by Jo Ellen Nott
According to the Council on Foreign Relations, U.S. police killed far more people between 2013 and 2019 than any other wealthy democracy on the planet. Data drawn from the Mapping Police Violence organization show U.S. police officers killed more than 7,500 people during the period while in Canada only 224 people died, and other countries such as Denmark, Iceland, Finland, and Norway reported zero police killings.
To add depth to this violent panorama, 400 unarmed citizens were killed during routine traffic stops in the last five years in the U.S. How does a traffic stop result in a homicide? The presence of a weapon in an interaction that should be conversation-based is the first answer. Experts point to the unnecessary nature of tasking an armed first responder to handle traffic infractions. If writing a ticket for a busted taillight does not require a firearm to do so, having an unarmed community officer handle traffic infractions would be a more reasonable option as is done in other parts of the world.
Another reason is monetary. Many localities in the U.S. depend on revenue from traffic tickets and fines to finance their police departments’ operations and training. As reported by the New York Times, “a hidden scaffolding of financial incentives underpins the policing of motorists in the United States and encourages communities to repurpose armed officers as revenue agents searching for infractions largely unrelated to public safety.” Government highway-safety grants to the tune of over $600 million a year that subsidize ticket writing do not help. The Times points out the extraordinarily common activity of driving is the reason people have been shot, tasered, or arrested for minor offenses as traffic stops spiral out of control.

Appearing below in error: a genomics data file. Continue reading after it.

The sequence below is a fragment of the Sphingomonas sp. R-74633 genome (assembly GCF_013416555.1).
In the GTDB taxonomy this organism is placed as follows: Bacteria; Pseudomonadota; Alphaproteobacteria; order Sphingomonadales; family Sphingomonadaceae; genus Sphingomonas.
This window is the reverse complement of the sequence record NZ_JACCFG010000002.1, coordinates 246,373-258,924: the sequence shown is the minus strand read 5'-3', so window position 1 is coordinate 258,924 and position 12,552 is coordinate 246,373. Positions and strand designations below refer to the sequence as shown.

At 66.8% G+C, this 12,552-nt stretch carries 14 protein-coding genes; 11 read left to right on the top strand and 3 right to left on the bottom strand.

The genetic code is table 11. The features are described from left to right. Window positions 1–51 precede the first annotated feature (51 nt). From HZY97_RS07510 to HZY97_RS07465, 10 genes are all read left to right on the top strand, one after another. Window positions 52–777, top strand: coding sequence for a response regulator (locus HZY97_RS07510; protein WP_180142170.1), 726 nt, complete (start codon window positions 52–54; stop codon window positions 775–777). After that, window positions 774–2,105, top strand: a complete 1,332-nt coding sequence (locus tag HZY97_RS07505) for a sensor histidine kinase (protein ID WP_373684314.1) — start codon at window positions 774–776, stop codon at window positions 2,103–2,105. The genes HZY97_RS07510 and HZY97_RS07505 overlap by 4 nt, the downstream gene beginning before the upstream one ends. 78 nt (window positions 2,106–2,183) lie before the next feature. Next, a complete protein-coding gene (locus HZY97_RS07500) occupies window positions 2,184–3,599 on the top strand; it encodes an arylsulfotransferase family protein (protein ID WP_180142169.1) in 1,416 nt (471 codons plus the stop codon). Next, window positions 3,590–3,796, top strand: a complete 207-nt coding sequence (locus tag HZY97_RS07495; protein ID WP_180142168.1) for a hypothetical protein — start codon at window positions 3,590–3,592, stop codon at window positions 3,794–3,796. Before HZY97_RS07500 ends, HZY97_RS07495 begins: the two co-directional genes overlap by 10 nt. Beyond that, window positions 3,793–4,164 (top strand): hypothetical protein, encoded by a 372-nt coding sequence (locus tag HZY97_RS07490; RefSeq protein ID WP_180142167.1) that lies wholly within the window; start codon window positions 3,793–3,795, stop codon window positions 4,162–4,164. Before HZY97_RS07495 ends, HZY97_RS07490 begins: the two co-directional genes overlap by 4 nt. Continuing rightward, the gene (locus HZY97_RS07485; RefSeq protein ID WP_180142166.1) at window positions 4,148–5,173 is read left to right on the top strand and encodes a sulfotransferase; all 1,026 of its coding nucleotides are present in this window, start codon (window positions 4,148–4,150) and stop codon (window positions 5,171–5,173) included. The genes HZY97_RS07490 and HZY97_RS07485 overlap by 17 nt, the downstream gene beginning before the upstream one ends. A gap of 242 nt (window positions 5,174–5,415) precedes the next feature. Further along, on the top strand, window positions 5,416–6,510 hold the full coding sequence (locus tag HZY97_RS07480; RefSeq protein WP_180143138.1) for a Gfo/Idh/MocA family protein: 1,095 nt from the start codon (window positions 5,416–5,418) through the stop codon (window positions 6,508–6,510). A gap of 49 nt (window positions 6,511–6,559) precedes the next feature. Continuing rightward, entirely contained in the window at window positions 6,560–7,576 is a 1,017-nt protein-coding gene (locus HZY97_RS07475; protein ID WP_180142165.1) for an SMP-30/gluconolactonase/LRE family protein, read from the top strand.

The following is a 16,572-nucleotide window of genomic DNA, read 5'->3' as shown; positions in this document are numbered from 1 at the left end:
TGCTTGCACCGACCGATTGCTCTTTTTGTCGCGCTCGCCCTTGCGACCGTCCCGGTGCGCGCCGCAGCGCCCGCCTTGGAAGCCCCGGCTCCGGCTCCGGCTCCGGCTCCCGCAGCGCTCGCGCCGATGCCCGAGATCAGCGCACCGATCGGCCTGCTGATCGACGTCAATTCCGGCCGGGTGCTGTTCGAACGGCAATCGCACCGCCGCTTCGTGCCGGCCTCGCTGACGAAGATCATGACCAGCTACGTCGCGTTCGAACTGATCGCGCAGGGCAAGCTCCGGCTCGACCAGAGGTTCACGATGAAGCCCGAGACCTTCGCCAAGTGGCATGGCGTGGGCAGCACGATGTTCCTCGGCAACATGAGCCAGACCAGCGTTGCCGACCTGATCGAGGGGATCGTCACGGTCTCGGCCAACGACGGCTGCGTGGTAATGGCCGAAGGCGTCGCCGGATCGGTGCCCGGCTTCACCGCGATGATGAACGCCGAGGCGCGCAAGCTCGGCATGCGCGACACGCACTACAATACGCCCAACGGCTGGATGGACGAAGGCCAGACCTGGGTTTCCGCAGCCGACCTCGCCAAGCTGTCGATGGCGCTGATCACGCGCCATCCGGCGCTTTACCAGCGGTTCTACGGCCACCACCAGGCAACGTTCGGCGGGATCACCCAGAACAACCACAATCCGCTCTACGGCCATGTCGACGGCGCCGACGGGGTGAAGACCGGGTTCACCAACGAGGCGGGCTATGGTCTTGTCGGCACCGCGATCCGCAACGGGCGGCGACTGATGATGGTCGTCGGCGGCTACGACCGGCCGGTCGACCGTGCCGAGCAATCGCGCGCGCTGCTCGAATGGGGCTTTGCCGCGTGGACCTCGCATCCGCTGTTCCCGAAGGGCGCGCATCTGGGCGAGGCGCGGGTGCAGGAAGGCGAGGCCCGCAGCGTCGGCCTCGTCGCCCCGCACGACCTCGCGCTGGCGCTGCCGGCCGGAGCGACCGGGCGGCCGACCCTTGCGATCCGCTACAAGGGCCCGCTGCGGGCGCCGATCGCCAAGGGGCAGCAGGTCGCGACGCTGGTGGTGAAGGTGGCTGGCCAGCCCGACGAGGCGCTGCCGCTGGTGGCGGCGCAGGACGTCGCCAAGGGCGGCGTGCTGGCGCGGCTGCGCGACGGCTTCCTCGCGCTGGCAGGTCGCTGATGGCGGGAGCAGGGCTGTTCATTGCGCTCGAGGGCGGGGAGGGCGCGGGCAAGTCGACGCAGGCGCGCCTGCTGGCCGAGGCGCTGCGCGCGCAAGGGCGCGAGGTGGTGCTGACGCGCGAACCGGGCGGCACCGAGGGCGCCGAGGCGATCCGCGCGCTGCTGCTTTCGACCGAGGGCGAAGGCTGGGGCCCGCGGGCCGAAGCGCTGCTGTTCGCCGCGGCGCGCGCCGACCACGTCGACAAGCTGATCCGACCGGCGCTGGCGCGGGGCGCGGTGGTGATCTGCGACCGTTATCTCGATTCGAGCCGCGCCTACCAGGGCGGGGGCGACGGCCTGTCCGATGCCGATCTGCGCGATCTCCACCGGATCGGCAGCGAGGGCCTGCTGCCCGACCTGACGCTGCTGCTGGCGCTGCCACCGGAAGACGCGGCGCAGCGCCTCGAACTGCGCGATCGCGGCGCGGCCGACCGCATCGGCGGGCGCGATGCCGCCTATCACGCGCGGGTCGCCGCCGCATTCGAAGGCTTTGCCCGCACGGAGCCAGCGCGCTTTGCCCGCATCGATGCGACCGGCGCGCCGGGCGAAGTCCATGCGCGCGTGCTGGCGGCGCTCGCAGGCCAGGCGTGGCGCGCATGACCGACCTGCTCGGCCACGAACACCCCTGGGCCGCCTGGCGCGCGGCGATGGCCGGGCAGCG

Why do traffic stops spiral out of control? If the first motive is to enhance revenue for the department or, secondly, to search a car they consider suspicious by conducting a pretextual stop, it does not follow that the motorist ends up dead. Several aspects of law enforcement culture create the perfect storm to cause traffic stop death. The Times outlined these aspects in its report Pulled Over: What to Know About Deadly Traffic Stops. First is the unforgettable message officers receive in their training that vehicle stops are dangerous. The training “stokes fear by overstating the risks from misleading statistics and gory dashcam video of drivers gunned down during traffic stops.” The second factor is over-reaction. Christopher Slobogin of the Vanderbilt Law School criminal justice program reminds us that “police are trained to watch for sudden movements, and to shoot or take other protective steps whenever they see or think they see a gun in someone’s hands.” The third factor is officer-created jeopardy. The Arkansas Democrat Gazette described officer-created jeopardy as those moments in which officers “regularly—and unnecessarily—places themselves in danger by standing in front of vehicle or reaching inside car windows and then fire their weapons in what they later claim as self-defense.
Of the 400 killings of an unarmed citizen by a police officer during a vehicle stop, the Times was able to find officers charged in 32 cases. Five convictions resulted from those charges. The low conviction rate is a result of the officers’ defense that they feared for their lives, which serves as the police’s standard “get-out-of-jail-free card” in virtually any situation. The Arkansas Democrat Gazette found that “this defense of mortal peril is used over and over again with success as seen in court precedents.”
The Times report, however, uncovered evidence that frequently contradicted the accounts of law-enforcement officers. “In dashboard and body camera footage, officers could be seen shooting at cars driving away, threatening deadly force in their first words to drivers, or surrounding sleeping drivers with a ring of gun barrels—then shooting them when startled and trying to take off.”
Sources: council on foreign relations.org, mapping police violence.org, the crime report.org, nytimes.com, arkansasonline.com
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